The passage details God’s instructions to Moses for creating the menorah, specifying the ornate flowers, bulbs and goblets that should adorn it. The menorah was built in the desert so the high priest Aaron could light it daily in the tabernacle (a portable sanctuary) and, later, in the temple. Some scholars believe that the branches represented six types of secular human wisdom, plus one to remind us of the importance of God. Today, seven-branched menorahs are used only for decorative purposes and are not lit.
How do you light a menorah?
On the first night of Hanukkah, we place a candle in the holder farthest to the right. On the second night, we place a new candle where the first one was, plus a second candle immediately to its left. We continue in this manner each night, placing candles from right to left.
Once the candles have been placed, we light the shammash and recite a series of blessings. Then, using the shammash, we light the evening’s candles from left to right, so we are always lighting the newest one first.
For most of the week, we light the candles at dusk, symbolizing the distinction between darkness and light. On Friday nights, however, we light the menorah candles before sunset, when the Sabbath begins. And on Saturdays, we light the candles after sunset, when the Sabbath has ended. Candles remain lit for at least 30 minutes.
To light the proper number of candles each night for the duration of the holiday, you’ll need a total of 44 candles. That said, most boxes of menorah candles include at least one extra in case of breakage.
As important as the candle-lighting tradition is, very young kids may not be able to light the menorah candles themselves. But they can still contribute to Hanukkah traditions by making paper menorahs, dreidels and other easy Hanukkah crafts.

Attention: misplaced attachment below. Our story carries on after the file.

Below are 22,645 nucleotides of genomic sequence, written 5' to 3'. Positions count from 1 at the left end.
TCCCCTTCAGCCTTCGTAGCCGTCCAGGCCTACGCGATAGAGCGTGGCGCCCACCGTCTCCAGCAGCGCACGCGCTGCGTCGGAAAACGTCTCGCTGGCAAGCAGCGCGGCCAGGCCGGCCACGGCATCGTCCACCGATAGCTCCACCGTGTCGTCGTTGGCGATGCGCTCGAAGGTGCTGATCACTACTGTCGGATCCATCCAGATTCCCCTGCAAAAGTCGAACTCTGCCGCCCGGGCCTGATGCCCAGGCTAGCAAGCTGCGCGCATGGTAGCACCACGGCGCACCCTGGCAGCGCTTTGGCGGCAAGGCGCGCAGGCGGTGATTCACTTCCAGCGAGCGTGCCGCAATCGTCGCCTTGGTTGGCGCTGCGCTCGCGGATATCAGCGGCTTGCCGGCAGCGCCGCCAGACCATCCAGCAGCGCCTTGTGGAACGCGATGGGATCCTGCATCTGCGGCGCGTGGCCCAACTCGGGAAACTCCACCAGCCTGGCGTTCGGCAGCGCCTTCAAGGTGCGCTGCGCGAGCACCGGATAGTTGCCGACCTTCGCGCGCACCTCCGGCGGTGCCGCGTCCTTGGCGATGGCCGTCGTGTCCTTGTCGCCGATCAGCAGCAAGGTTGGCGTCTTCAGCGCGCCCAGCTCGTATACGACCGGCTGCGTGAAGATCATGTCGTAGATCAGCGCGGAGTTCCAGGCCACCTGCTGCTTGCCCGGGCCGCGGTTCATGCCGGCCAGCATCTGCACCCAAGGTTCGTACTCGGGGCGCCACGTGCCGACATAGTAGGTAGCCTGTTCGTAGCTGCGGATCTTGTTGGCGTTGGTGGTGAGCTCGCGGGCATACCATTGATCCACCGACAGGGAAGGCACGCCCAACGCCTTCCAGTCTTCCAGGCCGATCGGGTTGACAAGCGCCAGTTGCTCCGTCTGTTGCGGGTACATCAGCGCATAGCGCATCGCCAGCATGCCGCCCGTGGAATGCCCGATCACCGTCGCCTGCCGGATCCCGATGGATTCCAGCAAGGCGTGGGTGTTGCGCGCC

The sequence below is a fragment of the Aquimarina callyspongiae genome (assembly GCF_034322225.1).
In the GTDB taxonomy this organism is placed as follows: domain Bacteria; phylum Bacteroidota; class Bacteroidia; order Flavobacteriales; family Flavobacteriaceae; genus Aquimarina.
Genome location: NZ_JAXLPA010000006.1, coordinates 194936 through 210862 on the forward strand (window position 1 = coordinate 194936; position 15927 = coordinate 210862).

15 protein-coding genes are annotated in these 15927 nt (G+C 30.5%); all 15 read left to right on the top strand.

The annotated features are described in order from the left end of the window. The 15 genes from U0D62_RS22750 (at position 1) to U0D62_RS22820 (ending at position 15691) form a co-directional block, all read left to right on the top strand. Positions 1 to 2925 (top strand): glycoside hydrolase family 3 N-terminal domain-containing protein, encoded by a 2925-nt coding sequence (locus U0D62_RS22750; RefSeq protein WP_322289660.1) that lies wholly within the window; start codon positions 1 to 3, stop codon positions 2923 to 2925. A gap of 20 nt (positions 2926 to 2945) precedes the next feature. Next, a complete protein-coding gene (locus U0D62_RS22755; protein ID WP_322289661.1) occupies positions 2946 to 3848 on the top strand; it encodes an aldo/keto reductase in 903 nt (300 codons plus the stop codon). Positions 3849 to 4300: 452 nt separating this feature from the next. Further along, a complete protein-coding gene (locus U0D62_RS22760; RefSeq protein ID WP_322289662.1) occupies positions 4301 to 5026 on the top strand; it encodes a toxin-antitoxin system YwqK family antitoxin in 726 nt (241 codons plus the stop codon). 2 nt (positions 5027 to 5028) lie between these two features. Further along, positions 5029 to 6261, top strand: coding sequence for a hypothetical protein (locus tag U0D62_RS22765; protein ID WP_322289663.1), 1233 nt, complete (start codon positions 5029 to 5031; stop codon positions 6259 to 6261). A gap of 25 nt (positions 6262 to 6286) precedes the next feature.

What blessings do you say when lighting the Hanukkah candles?
Jewish people recite three blessings on the first night of Hanukkah and two blessings on each of the remaining nights. They say them after lighting the shammash but before lighting the other candles.
The first prayer acknowledges that God commanded us to kindle the Hanukkah lights. The second thanks God for the miracles shown to our ancestors. The third—recited on the first night only—thanks God for keeping us alive, sustaining us and bringing us to this season. Some families recite an additional prayer after lighting the candles, a reminder that the Hanukkah candles are sacred.
“We are not permitted to make any other use of them,” Rabbi Patz says. “We light these candles on account of the miracles and wonders that were performed.” So you’d never use menorah candles for reading or ordinary illumination.
Where do you place the menorah?
Originally, the traditional place to display a hanukkiah was at the front door of the home, facing the street, according to Chabad.org. But at various times during history, when identifying as Jewish was not without risk, the hanukkiah came indoors.
Today, a lit menorah is traditionally placed in a window that is visible from the street. “The Talmud says we are supposed to publicize the miracle,” says Rabbi Patz. Many also see it as a way to proudly announce the freedom to practice Judaism and to share the light of Hanukkah with neighbors. Many families also choose to share the joy by exchanging Hanukkah gifts.
- Rabbi Norman Patz, rabbi emeritus of Temple Sholom of West Essex in Cedar Grove, New Jersey, and visiting rabbi of Temple Beth Shalom in San Juan, Puerto Rico
- Chabad.org: “Why Is Your Menorah Not in the Window?”